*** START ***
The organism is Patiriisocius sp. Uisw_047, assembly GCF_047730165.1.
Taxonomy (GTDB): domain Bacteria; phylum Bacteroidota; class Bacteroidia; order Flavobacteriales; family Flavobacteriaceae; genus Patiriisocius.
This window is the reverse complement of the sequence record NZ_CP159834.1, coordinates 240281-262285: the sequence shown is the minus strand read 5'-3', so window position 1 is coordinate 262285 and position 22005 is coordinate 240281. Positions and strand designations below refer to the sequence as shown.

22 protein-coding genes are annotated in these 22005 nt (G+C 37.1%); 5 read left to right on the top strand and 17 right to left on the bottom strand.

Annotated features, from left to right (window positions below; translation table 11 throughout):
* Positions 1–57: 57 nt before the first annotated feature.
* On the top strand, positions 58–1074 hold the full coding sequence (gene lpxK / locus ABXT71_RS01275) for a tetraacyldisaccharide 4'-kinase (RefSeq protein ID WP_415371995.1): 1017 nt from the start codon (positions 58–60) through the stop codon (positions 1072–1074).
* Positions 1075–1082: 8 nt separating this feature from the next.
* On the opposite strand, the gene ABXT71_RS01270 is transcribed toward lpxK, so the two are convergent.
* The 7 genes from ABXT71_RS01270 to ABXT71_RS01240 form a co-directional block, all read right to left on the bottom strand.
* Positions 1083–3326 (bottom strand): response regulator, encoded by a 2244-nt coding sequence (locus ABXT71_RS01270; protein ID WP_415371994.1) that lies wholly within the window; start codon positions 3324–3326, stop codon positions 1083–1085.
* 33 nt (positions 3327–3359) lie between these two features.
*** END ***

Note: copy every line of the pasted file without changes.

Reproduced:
The organism is Patiriisocius sp. Uisw_047, assembly GCF_047730165.1.
Taxonomy (GTDB): domain Bacteria; phylum Bacteroidota; class Bacteroidia; order Flavobacteriales; family Flavobacteriaceae; genus Patiriisocius.
This window is the reverse complement of the sequence record NZ_CP159834.1, coordinates 240281-262285: the sequence shown is the minus strand read 5'-3', so window position 1 is coordinate 262285 and position 22005 is coordinate 240281. Positions and strand designations below refer to the sequence as shown.

22 protein-coding genes are annotated in these 22005 nt (G+C 37.1%); 5 read left to right on the top strand and 17 right to left on the bottom strand.

Annotated features, from left to right (window positions below; translation table 11 throughout):
* Positions 1–57: 57 nt before the first annotated feature.
* On the top strand, positions 58–1074 hold the full coding sequence (gene lpxK / locus ABXT71_RS01275) for a tetraacyldisaccharide 4'-kinase (RefSeq protein ID WP_415371995.1): 1017 nt from the start codon (positions 58–60) through the stop codon (positions 1072–1074).
* Positions 1075–1082: 8 nt separating this feature from the next.
* On the opposite strand, the gene ABXT71_RS01270 is transcribed toward lpxK, so the two are convergent.
* The 7 genes from ABXT71_RS01270 to ABXT71_RS01240 form a co-directional block, all read right to left on the bottom strand.
* Positions 1083–3326 (bottom strand): response regulator, encoded by a 2244-nt coding sequence (locus ABXT71_RS01270; protein ID WP_415371994.1) that lies wholly within the window; start codon positions 3324–3326, stop codon positions 1083–1085.
* 33 nt (positions 3327–3359) lie between these two features.